One of the more significant hardware features offered by the DMP-BDT460 is dual HDMI outputs, which allows the player to work with AVRs, soundbars, HTiBs, and other audio systems that don't support 3D or UHD/4K pass-through. You simply run one HDMI cable directly to the TV and another to the audio system; you can also set the secondary HDMI output so it is audio only. This feature came in handy for me, since my receiver is not UHD/4K compatible. The player also offers an optical S/PDIF output.


Pictured here are the twin HDMI outputs on the DMP-BDT460, along with the LAN port and the optical S/PDIF output.

Normally, it is not necessary to have UHD/4K output on a Blu-ray player, even if you already own a UHD/4K TV, because most UHDTVs offer built-in upscaling. Moreover, the truth is that upscaling doesn't improve image quality; it can only preserve what's already there. However, the DMP-BDT460 offers a pretty cool UHD/4K capability—it can display JPEGs in full UHD/4K resolution. Most upscaling Blu-ray players downscale JPEG images to 1080p first, and then re-upscale them to UHD/4K. This Panasonic preserves all the original detail contained in modern digital photos. It even includes an SD card reader, making it easy to view photos shot with a digital camera in all their glory.

Cameras with 8-megapixel and higher resolution have been around for a while; many people have a significant collection of imagery at those resolutions, which they've never seen at full res. I have hundreds of thousands of such images, shot over the last decade and a half. This Panasonic makes it very easy to capitalize on photo collections by putting together slideshows, and the results look stunning. In fact, slideshows are one of the best uses I've seen for UHD/4K. With still photos, it makes sense to approach the screen and marvel at the micro details that you can see when 8 megapixels are visible at once. Even photos from high-end smartphones, such as the iPhone and Samsung Galaxy S4/S5, looked sharper when viewed in UHD versus HD. However, photos taken with modern large-sensor digital cameras really show off what UHD/4K resolution can look like—16-megapixel JPEGs from my Sony NEX-6 looked more resolute than any UHD/4K demo videos I've seen.

The UHD/4K JPEG playback capability also works with USB drives, cameras connected via USB, and files burned to disc. The whole process of loading and viewing a slideshow takes mere seconds, and the player is very responsive to commands.

The DMP-BDT460 also did a great job playing 1080p video via USB as well as from an SD card, with fast and easy navigation of files and responsive playback controls. I was less impressed with the speed of browsing DLNA media on my PC, but at least that function worked as expected, providing full access to all of my DLNA-accessible photo, video, and music collections.

Another feature that helps the Panasonic stand out is support for Miracast, which enables screen mirroring with Android tablets and smartphones. The feature even gets its own button on the remote control, and the quality of the mirrored image was very good with minimal latency. It's a handier feature than I expected it to be, especially when it comes to quickly showing off photos and even video clips from my phone.

Speaking of the remote control, Panasonic's is neither the best nor the worst I've seen, but it's definitely not a highlight. It is a bit short and stubby, and it lacks backlit buttons. The buttons themselves are rather small and tightly-packed; perhaps the greatest annoyance is how close the Netflix button is to the up button on the directional pad. I keep launching Netflix by accident, although I'm sure if I used the remote for long enough, my fingers would learn which button was which. Anyhow, the remote does the job, but it definitely suffers from being a bit too small.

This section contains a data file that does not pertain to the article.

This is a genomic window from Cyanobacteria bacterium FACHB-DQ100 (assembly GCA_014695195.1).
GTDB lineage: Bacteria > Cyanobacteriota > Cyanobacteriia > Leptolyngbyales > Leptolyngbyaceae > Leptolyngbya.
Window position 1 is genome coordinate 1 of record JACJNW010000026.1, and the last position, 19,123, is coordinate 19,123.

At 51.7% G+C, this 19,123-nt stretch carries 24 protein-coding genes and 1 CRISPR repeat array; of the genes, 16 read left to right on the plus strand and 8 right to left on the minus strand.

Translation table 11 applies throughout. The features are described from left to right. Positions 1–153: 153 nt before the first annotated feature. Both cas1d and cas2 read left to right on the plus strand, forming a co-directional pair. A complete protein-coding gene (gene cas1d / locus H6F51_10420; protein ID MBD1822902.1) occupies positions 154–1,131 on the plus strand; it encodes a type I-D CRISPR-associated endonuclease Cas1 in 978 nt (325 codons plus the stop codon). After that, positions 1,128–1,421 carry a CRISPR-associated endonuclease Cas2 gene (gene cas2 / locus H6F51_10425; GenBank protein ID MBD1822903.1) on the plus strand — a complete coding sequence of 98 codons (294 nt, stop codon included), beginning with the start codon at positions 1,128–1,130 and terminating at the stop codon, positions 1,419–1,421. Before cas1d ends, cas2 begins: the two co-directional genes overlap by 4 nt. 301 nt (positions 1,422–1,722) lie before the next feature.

There's a lot going on button-wise in this compact remote.

When it comes to actual Blu-ray playback, it's hard to find a player that messes things up, thanks to HDMI. As far as I can tell, this Panasonic is faithful to the source material. It displays resolution and contrast test patterns properly, and Blu-ray playback is smooth and glitch-free. If you want better picture quality, you probably have to buy yourself an Oppo BDP-103D with built-in Darbee video processing.

To me, the more important quality in the Blu-ray player is how resistant it is to read errors caused by scratches and fingerprints. To test that, I created a disc out of a copy of The Bourne Legacy, using my greasy thumbs and some sandpaper. It closely resembles discs I've received from Netflix in the past, but the first minute of each chapter will play on my Sony BDP–S5100 without a problem. To test the Panasonic, did the same thing, playing the first minute of each chapter. The DMP-BDT460 stumbled at the beginning of chapter 5; it was a brief stumble, just a second or so when the frame froze, and then the video kept playing as normal. I skipped back a few times and the issue recurred, so I attribute it to a read error. Aside from that glitch, the Panasonic handled the mangled disc just fine. Still, it's worth noting that the Sony did not stumble at all. I let the movie play for almost an hour, and aside from that one glitch, the DMP-BDT460 did not falter at all. I'd feel confident watching a rental disc on this Panasonic Blu-ray player.


This is my reference disc I created to test for testing scratch and fingerprint resistance.

With a retail price of $180, the DMP-BDT460 costs a bit more than your typical off-the-shelf Blu-ray player from a major electronics manufacturer, but it's packed with features and offers robust performance. The omission of an Amazon app is a bit mystifying, but the player more than makes up for that misstep with other capabilities, including Miracast, dual HDMI output, and UHD/4K JPEG playback. It looks slick, and it loads, plays, and deals with Blu-ray discs in an expedited fashion compared to players I've used in the past. If Blu-rays are your primary movie-watching medium, and you want a robust, full-featured player, then the DMP-BDT460 is definitely worth your consideration.